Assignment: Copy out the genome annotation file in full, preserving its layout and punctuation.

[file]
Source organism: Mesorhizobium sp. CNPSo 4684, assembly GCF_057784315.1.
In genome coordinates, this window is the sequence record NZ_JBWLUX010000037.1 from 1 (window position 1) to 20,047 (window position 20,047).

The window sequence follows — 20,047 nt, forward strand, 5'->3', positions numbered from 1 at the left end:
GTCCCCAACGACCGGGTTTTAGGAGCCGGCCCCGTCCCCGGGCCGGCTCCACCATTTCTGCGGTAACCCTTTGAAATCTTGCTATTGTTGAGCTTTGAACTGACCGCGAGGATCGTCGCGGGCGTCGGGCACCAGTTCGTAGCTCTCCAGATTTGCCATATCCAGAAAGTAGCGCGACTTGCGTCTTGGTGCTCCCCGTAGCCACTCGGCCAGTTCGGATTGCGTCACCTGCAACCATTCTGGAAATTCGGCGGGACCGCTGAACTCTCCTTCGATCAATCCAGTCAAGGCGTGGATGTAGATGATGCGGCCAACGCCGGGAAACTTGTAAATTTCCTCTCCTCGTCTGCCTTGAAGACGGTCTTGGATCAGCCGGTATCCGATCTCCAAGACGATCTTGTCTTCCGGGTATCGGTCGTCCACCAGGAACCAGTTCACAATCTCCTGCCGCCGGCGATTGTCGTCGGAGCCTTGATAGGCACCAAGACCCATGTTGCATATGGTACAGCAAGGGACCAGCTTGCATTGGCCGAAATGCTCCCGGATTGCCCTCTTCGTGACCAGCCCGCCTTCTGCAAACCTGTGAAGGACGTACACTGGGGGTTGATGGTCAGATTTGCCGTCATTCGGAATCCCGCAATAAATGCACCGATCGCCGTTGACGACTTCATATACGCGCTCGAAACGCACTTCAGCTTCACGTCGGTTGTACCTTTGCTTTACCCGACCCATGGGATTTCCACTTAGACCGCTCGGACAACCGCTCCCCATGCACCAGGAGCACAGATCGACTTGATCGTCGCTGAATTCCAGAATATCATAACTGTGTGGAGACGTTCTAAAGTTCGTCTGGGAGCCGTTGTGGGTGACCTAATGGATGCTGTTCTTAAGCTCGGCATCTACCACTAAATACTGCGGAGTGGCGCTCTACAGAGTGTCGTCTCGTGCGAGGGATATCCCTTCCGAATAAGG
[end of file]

Source organism: Mesorhizobium sp. CNPSo 4684, assembly GCF_057784315.1.
In genome coordinates, this window is the sequence record NZ_JBWLUX010000037.1 from 1 (window position 1) to 20,047 (window position 20,047).

The window sequence follows — 20,047 nt, forward strand, 5'->3', positions numbered from 1 at the left end:
GTCCCCAACGACCGGGTTTTAGGAGCCGGCCCCGTCCCCGGGCCGGCTCCACCATTTCTGCGGTAACCCTTTGAAATCTTGCTATTGTTGAGCTTTGAACTGACCGCGAGGATCGTCGCGGGCGTCGGGCACCAGTTCGTAGCTCTCCAGATTTGCCATATCCAGAAAGTAGCGCGACTTGCGTCTTGGTGCTCCCCGTAGCCACTCGGCCAGTTCGGATTGCGTCACCTGCAACCATTCTGGAAATTCGGCGGGACCGCTGAACTCTCCTTCGATCAATCCAGTCAAGGCGTGGATGTAGATGATGCGGCCAACGCCGGGAAACTTGTAAATTTCCTCTCCTCGTCTGCCTTGAAGACGGTCTTGGATCAGCCGGTATCCGATCTCCAAGACGATCTTGTCTTCCGGGTATCGGTCGTCCACCAGGAACCAGTTCACAATCTCCTGCCGCCGGCGATTGTCGTCGGAGCCTTGATAGGCACCAAGACCCATGTTGCATATGGTACAGCAAGGGACCAGCTTGCATTGGCCGAAATGCTCCCGGATTGCCCTCTTCGTGACCAGCCCGCCTTCTGCAAACCTGTGAAGGACGTACACTGGGGGTTGATGGTCAGATTTGCCGTCATTCGGAATCCCGCAATAAATGCACCGATCGCCGTTGACGACTTCATATACGCGCTCGAAACGCACTTCAGCTTCACGTCGGTTGTACCTTTGCTTTACCCGACCCATGGGATTTCCACTTAGACCGCTCGGACAACCGCTCCCCATGCACCAGGAGCACAGATCGACTTGATCGTCGCTGAATTCCAGAATATCATAACTGTGTGGAGACGTTCTAAAGTTCGTCTGGGAGCCGTTGTGGGTGACCTAATGGATGCTGTTCTTAAGCTCGGCATCTACCACTAAATACTGCGGAGTGGCGCTCTACAGAGTGTCGTCTCGTGCGAGGGATATCCCTTCCGAATAAGG